• Read the first sentence of your link, halfwit. With Wikipedia as your source you can’t go wrong. Even grade schools won’t allow students to use Wikipedia as a reference because it is replete with factual errors. Try doing a little research and maybe read something that isn’t found on a website. Start with the Federalist papers where even the biggest proponents of the Constitution went to great lengths to assure New Yorkers that the new national government would be very limited in scope and would not infringe upon the rights accrued to their states. Then try reading the Virginia ratification documents as well as the Massachusetts ratification documents. Then maybe you might have a scintilla of historical reference as to how the country was founded and supposed to function and you can cease peddling your nonsensical pablum.

          • a) read the entire item

            b) check the citations at the bottom

            c) Wikipedia has the same error rate the Encyclopedia Britannica does

            d) Read your own malarkey…..no one but Tea Baggers believe that stuff.

            e) Ayn Rand said nothing like that either.

          • Okay, you rely on Wikipedia for your historical research like a true scholar. Instead of depending on someone else’s interpretation and manipulation of events why don’t you read the actual documents and writings of the people who actually created the history? Way to throw in the requisite teabagger epithet-typical of a non-judgmental leftist who excoriates everyone else for painting with a broad brush as they do the very same thing. Very mature behavior for someone who attempts to pose as a deep thinker. I don’t care what Ayn Rand said. Unlike leftists, who incessantly foster cults of personality, I do not blindly adhere to the thoughts and philosophies of anyone or any party.

          • a) I’m a Canadian, and haven’t the slightest interest in teabagger nonsense. Most Americans don’t either, for that matter. LOL

            b) I’ve never been leftwing.

            c) John Galt is an Ayn Rand character….only he actually invented something….and wanted to be paid fairly for it.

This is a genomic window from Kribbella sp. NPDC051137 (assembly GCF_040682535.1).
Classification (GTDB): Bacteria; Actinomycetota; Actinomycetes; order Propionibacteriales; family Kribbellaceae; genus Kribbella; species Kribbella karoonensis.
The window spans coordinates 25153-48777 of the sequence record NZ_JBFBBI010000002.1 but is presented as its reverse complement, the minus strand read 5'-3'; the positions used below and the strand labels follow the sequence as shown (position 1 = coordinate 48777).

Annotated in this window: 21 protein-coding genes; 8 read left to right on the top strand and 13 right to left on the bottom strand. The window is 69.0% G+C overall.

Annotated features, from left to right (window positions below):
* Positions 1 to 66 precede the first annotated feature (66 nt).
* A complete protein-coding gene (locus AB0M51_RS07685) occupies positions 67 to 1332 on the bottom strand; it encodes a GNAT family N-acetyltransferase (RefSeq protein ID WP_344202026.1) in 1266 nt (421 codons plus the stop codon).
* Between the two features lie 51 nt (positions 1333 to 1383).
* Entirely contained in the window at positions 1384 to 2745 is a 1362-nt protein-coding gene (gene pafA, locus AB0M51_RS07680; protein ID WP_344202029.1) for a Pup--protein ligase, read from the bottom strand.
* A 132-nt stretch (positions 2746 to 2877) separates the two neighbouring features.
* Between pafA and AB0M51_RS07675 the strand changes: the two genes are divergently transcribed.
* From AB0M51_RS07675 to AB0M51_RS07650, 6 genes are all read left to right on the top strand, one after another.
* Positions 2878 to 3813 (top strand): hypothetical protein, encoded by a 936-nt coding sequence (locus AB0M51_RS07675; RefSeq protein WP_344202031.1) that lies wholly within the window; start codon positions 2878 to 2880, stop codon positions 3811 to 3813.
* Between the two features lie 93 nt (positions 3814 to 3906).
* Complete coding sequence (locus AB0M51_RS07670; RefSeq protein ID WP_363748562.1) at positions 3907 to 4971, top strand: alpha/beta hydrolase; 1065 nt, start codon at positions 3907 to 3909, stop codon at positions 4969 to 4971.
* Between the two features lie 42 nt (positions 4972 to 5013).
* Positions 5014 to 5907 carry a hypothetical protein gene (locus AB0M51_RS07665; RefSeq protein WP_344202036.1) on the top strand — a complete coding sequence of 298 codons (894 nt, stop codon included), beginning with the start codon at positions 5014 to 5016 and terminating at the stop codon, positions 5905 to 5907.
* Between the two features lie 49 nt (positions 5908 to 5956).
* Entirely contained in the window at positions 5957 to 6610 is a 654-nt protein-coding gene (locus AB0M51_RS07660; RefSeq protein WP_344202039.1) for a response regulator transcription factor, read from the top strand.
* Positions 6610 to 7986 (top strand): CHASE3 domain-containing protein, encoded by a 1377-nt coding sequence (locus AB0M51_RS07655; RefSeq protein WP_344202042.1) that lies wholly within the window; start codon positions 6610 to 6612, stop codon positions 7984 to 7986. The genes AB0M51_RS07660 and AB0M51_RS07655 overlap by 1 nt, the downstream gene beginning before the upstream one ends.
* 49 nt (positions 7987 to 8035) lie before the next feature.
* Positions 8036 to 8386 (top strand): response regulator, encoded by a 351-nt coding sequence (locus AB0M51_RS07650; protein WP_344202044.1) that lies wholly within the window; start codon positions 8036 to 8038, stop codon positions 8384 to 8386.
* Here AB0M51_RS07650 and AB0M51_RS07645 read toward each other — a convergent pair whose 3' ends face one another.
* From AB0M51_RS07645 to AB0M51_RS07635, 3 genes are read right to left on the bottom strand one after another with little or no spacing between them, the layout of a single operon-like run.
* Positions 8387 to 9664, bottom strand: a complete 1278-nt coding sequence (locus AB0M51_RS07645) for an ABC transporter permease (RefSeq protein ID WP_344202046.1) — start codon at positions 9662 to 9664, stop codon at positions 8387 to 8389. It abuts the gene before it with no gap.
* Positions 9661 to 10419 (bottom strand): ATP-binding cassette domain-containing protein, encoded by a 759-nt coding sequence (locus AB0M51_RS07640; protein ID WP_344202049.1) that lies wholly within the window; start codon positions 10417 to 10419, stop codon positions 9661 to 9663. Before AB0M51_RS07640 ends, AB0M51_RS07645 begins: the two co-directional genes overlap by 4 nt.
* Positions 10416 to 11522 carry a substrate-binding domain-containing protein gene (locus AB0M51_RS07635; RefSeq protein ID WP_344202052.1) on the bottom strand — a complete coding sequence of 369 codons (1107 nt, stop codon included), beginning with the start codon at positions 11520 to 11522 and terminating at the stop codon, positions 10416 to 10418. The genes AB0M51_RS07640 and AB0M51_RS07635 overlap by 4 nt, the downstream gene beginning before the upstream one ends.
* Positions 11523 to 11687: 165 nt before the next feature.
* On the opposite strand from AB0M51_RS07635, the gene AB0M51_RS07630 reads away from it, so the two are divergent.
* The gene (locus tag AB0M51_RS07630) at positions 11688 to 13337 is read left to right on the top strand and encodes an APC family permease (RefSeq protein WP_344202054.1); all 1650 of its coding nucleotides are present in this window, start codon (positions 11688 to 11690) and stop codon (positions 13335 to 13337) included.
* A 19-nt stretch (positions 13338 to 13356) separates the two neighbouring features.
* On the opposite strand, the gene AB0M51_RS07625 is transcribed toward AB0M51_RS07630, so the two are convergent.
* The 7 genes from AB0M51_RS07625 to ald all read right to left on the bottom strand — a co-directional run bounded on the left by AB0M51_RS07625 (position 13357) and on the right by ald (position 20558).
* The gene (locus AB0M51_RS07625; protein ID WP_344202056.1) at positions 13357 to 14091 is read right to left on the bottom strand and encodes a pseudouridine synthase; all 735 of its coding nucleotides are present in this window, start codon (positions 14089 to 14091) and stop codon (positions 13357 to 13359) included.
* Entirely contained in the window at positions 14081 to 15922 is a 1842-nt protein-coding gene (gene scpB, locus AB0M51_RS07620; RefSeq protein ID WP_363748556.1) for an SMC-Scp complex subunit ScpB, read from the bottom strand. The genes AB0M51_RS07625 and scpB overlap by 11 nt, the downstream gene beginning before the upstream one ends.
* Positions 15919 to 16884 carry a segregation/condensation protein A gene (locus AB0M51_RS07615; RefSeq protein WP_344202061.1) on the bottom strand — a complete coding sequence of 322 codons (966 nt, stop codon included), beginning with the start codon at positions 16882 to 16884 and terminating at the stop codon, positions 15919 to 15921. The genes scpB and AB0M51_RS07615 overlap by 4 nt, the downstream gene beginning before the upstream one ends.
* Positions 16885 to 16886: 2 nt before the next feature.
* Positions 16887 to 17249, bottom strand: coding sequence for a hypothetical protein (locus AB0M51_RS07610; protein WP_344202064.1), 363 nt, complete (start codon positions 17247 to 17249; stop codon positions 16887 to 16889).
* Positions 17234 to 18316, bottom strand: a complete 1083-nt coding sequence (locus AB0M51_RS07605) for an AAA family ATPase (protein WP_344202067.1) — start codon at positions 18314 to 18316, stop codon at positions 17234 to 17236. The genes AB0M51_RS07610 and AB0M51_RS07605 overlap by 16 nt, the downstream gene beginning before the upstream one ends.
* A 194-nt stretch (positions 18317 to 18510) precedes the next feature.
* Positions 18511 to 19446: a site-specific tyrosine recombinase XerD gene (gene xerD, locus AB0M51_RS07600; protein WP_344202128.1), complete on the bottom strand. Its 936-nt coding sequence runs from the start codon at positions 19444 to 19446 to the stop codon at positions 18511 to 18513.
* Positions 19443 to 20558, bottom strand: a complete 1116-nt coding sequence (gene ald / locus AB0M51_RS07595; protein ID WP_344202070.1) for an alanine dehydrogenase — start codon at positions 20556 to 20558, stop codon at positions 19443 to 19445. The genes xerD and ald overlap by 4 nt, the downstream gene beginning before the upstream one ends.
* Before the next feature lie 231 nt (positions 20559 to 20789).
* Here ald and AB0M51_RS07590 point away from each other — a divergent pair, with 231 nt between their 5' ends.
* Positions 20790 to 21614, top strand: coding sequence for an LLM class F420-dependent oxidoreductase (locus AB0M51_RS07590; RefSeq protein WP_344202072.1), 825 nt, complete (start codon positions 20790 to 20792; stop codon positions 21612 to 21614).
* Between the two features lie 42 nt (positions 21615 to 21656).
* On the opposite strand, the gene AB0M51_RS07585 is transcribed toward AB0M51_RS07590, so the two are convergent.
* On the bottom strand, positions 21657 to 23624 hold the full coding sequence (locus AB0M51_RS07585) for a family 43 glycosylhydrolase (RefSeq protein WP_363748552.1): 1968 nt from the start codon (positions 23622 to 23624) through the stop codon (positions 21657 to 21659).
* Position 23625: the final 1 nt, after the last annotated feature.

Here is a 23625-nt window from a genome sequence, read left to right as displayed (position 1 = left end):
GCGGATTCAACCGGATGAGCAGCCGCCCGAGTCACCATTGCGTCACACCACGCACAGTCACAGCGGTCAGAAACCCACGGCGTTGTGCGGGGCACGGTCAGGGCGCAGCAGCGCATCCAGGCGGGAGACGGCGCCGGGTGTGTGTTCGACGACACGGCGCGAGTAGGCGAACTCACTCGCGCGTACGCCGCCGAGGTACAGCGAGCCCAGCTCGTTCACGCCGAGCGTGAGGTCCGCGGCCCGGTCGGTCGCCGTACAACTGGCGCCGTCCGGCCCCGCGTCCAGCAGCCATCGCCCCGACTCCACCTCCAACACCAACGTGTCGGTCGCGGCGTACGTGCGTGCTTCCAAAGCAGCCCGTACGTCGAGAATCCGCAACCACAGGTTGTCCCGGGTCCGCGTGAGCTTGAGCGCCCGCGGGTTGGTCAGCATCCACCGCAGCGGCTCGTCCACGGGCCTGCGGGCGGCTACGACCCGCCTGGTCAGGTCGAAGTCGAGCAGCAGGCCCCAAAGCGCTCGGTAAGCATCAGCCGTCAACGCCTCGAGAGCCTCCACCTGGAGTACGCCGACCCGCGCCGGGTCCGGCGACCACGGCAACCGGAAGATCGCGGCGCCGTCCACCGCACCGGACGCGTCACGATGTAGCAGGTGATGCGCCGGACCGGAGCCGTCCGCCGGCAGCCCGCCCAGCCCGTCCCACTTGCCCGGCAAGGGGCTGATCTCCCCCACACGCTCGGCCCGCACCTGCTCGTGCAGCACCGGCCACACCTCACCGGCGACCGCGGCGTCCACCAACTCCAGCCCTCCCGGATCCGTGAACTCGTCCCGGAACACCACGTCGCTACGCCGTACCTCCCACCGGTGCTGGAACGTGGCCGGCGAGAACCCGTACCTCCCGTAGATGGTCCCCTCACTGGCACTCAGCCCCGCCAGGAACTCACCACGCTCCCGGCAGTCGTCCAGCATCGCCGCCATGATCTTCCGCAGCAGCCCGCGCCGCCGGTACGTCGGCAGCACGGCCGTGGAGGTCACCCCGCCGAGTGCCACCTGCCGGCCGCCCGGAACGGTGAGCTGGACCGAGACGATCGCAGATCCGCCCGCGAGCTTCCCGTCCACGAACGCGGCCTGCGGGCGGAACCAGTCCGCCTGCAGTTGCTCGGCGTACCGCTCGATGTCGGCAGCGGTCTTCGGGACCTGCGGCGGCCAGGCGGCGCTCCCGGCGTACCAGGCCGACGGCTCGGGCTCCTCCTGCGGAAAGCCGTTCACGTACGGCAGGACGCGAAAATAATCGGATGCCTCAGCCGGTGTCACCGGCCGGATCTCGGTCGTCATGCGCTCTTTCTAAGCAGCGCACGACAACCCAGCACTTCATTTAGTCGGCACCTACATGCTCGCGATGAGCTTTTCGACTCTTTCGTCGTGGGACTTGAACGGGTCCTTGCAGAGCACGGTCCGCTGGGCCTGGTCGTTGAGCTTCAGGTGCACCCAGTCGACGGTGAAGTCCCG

d) You have confused 2 different things…a republic is simply a form of govt….a democracy is a mechanism used to choose leaders. Lots of countries are republics, not all are democracies.

            e) Why are you wasting your life on such nonsense….? Is democracy something you want to eliminate? Or would you like to have a monarch again?

          • Most colonists also had no interest in fighting the British so, by your logic, the colonists should have just succumbed to the continued repression of the British government. Most people once believed in segregation so , again following your logic, minorities should have remained in the corner rather than fight for their rights to be respected. The hallmark of a free nation is the right, and obligation, of the citizens to organize against what they perceive as an injustice. Not all republics are the same. This republic was founded as a union of 13 independent states who agreed to unite solely for the purpose of having a national government provide common defense, trade, diplomacy and other finite enumerated activities. The states reserved all other powers as a defense against the creation of a replica of the overreaching tyrannies that plagued Europe, and from which the States had just freed themselves. The founders disagreed on many things, but they almost unanimously agreed that the worst possible outcome of this new system was the creation of an all powerful central government that usurped power from the individual and local governments. This is why Senators were initially appointed by state legislatures, to prevent their allegiance from being co-opted by the national government. Can you please stop the teabagger nonsense? I thought you Canadians fancied yourselves so much more enlightened than we benighted Americans; resorting to the use of perverted ad hominem attacks only demonstrates how truly vacuous you are.

          • LOL The Brits weren’t repressing you….they were working to outlaw the slave trade. Tea tax was just an excuse….and wingers have been using it ever since.

            You are brainwashed, dude.

            PS….it’s Americans who are running around wearing tea bags and calling themselves baggers….not Canadians.

          • You are a total moron. At the time of the Revolution the British were the largest slave trading nation in the world. The British did suppress the colonies and used force, taxation and coercion to extract resources from the colonies to fund their incessant global conquest and colonization efforts. They were loathe to let the colonies go because they could not afford to lose the revenue stream-there were no altruistic motives contrary to your idiotic assertions. The British did not outlaw the slave trade until 1807, which was long after the revolution had concluded. Way to inject the pubescent sexual epithet again, you are a true scholar. It’s always pleasant to engage in discourse with someone who resorts to juvenile inanities. Hopefully you are not representative of the intellect of the typical Canadian, my opinion of your country has been severely diminished.

          • LOL Your lack of education is not my problem…..it took years to outlaw the slave trade, but everyone knew it was coming and wanted to break away in time. The US couldn’t make it without slaves. Your founding fathers were all slave owners. So much for brave and free.

            However, if you prefer another interpretation….try this one. I found it amusing.

            http://www.youtube.com/watch?v=LtGs09YLH9s

            PS I haven’t the slightest interest in your opinion.